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Audit Market Following SPAC Mergers

In November, we published a blog looking at the changing auditor environment for initial public offerings (IPOs) of special purpose acquisition companies (SPACs). In this post, we look at how the audit market changes following the completion of a SPAC merger. This analysis encompasses SPACs that IPOed between January 1, 2017, and December 31, 2021, and mergers and acquisitions that were completed between the same dates.

SPACs are relatively unlikely to change their audit firm before the completion of a merger. As a reminder, SPACs are vehicles, without operations, that complete business combinations with private entities in order to take them public. Of the 695 SPACs that had not completed a merger as of December 31, 2021, just 2% changed their auditor.

However, after a merger, SPACs are very likely to change their audit firm. Of the 300 SPACs that completed a merger, 88% engaged a new audit firm.

Many SPACs that changed their audit firm prior to a merger were Marcum clients. This isn’t surprising, as Marcum is the largest auditor of SPACs.

The majority of Marcum’s clients that changed their auditor did so during August 2021, just prior to issuing restated financial statements to address the accounting of certain shares as derivative liabilities. This was an issue that impacted most SPACs in 2021. The timing of these auditor changes suggests they may have been related to time constraints due to Marcum’s large SPAC workload.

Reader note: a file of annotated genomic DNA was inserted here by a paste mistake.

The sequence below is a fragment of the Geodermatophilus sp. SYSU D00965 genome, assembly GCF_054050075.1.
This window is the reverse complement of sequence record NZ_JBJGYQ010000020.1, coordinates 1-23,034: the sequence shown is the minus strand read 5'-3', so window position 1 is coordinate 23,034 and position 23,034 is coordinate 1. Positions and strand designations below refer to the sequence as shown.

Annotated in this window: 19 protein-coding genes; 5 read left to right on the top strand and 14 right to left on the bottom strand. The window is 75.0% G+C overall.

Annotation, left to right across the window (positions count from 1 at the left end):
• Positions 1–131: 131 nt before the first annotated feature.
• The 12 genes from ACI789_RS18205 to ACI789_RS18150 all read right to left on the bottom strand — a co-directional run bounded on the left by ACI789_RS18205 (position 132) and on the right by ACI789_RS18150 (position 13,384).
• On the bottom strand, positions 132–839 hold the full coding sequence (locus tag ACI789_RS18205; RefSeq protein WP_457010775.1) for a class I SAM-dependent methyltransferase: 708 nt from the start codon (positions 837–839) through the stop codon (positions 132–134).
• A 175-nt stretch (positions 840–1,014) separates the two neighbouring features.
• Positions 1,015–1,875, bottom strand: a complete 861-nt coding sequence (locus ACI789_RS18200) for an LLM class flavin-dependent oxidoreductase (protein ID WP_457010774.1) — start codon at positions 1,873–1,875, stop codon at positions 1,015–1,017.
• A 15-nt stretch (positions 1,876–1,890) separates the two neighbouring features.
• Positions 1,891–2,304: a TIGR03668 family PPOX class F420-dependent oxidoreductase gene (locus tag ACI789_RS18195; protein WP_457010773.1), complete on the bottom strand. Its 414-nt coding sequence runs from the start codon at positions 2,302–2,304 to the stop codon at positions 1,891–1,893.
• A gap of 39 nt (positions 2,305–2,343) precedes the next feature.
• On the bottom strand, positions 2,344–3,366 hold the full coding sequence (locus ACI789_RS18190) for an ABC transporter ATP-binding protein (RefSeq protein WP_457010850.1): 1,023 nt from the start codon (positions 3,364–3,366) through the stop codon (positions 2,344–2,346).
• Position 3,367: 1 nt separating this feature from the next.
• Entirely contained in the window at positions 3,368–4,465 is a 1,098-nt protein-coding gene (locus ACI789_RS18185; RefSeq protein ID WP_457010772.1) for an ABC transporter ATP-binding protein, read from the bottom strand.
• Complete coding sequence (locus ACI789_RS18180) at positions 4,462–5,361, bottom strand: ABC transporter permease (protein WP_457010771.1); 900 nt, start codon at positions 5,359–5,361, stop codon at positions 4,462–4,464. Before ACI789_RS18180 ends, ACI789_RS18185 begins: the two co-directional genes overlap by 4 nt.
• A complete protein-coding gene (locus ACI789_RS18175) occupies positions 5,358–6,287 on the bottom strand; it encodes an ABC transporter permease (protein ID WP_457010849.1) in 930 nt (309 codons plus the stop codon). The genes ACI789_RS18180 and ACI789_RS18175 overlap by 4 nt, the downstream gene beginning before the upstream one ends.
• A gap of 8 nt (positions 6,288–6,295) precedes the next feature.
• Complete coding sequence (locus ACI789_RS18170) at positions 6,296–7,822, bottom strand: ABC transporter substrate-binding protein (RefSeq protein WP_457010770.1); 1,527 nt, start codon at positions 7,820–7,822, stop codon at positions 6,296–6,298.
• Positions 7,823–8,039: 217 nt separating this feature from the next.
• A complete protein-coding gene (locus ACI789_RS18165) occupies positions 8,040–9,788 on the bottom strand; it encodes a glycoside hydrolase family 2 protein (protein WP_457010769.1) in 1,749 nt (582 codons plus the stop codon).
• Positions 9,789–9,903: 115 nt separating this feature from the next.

Just 12% of Marcum clients and 11% of Withum clients retained the firms after a merger concluded. Following the completion of a merger, the new public company usually engages the audit firm of the operating company rather than the auditor of the SPAC, regardless of the SPAC’s audit firm.

The audit market for companies that are taken public via SPAC is similar to the broader public company audit market. The Big Four firms are atop the market, trailed by Grant Thornton and BDO at fifth and seventh, respectively. But the concentration of Marcum and Withum on these specialty audits has enabled the firms to retain a bigger piece of the market once their SPAC clients acquire operating companies.

Auditing SPACs creates volatility among an audit firm’s client base. With the rise in SPAC IPOs, there is a rise in business. And with the completion of SPAC mergers, there is also a decline in business. But, as seen through this analysis, it can also help firms to establish a client base of operating companies.

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